Restaurant Group (LSE: RTN) has been billed as a turnaround stock for years. The company has been hit by the storm of the casual dining crisis, which has seem many ‘me-too’ businesses and copycats crushed in the consumer-driven slaughter. The credit boom years allowed the growth of many chains and even more competitors, which unfortunately were hit hard by the well-known woes of the high street in recent years.
Many retailers have seen the pressure here as declining footfall and reluctance to spend has claiming many victims, and the casual dining sector hasn’t been able to escape.
Restaurant Group has been a market leader for many years, but fell into trouble a few years ago. However, could it now be turning around?
Ultimately, consumers vote with their wallets, and one of the problems with this sector is that trends change and brands can go from hero to zero in just a few months. Frankie & Benny’s is an Italian-American themed restaurant chain that was rolled out nationwide, but has struggled in recent years. A stagnant menu offering, and extreme discounting led to the brand becoming tired. Chiquito is also looking weathered, another brand suffering from the discounting problems the plc itself has created.
Many businesses succumb to the short-term seduction of discounting — but this is problematic, because once fed, consumers crave more discounts. More discounts means more markdown expectation is created, and it becomes incredibly difficult to sell something at full price when consumers are used to money-off. Weaning customers off these discounts can prove tough and even fatal to some businesses.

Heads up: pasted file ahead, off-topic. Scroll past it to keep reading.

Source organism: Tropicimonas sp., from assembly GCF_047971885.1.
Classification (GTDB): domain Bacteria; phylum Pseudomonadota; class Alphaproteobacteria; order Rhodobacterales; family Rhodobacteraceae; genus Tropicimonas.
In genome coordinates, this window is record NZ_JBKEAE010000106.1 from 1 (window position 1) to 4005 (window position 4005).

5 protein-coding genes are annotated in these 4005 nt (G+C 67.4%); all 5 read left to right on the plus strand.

Chiquito experienced success with Taco Tuesday — a promotion whereby tacos are only £1. However, the company then decided to run the same promotion on Thursday! Why would anyone pay full price for tacos now when two days a week they can get more than 50% off the listed price?
Signs of a turnaround
However, there are signs of a turnaround. Last year, the company bought Wagamama — a chain targeted at affluent consumers serving Asian food based on Japanese cuisine. No doubt shareholders were hoping that the company wouldn’t start discounting — and it hasn’t. Wagamama is growing and is outperforming the market as detailed by the CEO in the interim results.
Restaurant Group has also delivered positive like-for-like growth. This is important, because the company’s operating cash inflow was teetering on becoming an outflow. In the interim results, operating cash flow more than doubled to £52.3m from £25.6m.
The debt is a concern with pro-forma net debt at 2.3x EBITDA — however, the company should in theory be able to manage this now it is growing like-for-likes and increasing its cash flow.
Money will need to be spent on refurbishing many units — and there is still a lot of work to be done, but I think this could be the beginning of a turnaround in The Restaurant Group’s fortunes.
- Forget gold and Bitcoin! Here’s how I’d invest £20k in 2020 to make a million
- Here's how I'd invest £500 per month in an ISA in 2020
- 3 reasons I won’t be investing in buy-to-let property in 2020
- 3 reasons I'll be selling my ISA stocks in 2020!
- I’d invest my first £500 in this high dividend yielding FTSE 100 today
- Top shares for 2020
Michael Taylor has no position Restaurant Group. The Motley Fool UK has no position in any of the shares mentioned. Views expressed on the companies mentioned in this article are those of the writer and therefore may differ from the official recommendations we make in our subscription services such as Share Advisor, Hidden Winners and Pro. Here at The Motley Fool we believe that considering a diverse range of insights makes us better investors.
Motley Fool UK 2020